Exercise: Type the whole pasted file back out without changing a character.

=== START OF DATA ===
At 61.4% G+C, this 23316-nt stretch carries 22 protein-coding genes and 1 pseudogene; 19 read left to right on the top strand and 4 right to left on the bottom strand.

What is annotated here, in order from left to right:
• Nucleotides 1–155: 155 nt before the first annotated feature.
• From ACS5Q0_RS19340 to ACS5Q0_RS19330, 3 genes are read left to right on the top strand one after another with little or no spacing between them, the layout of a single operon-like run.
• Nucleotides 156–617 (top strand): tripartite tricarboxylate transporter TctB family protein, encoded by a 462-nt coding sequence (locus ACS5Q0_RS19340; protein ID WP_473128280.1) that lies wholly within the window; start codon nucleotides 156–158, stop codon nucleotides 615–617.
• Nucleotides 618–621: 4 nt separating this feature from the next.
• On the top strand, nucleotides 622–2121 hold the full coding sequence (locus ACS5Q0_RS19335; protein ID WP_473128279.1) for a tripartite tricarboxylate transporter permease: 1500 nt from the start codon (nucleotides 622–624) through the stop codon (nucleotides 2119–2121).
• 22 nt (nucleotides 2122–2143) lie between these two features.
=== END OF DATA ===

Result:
At 61.4% G+C, this 23316-nt stretch carries 22 protein-coding genes and 1 pseudogene; 19 read left to right on the top strand and 4 right to left on the bottom strand.

What is annotated here, in order from left to right:
• Nucleotides 1–155: 155 nt before the first annotated feature.
• From ACS5Q0_RS19340 to ACS5Q0_RS19330, 3 genes are read left to right on the top strand one after another with little or no spacing between them, the layout of a single operon-like run.
• Nucleotides 156–617 (top strand): tripartite tricarboxylate transporter TctB family protein, encoded by a 462-nt coding sequence (locus ACS5Q0_RS19340; protein ID WP_473128280.1) that lies wholly within the window; start codon nucleotides 156–158, stop codon nucleotides 615–617.
• Nucleotides 618–621: 4 nt separating this feature from the next.
• On the top strand, nucleotides 622–2121 hold the full coding sequence (locus ACS5Q0_RS19335; protein ID WP_473128279.1) for a tripartite tricarboxylate transporter permease: 1500 nt from the start codon (nucleotides 622–624) through the stop codon (nucleotides 2119–2121).
• 22 nt (nucleotides 2122–2143) lie between these two features.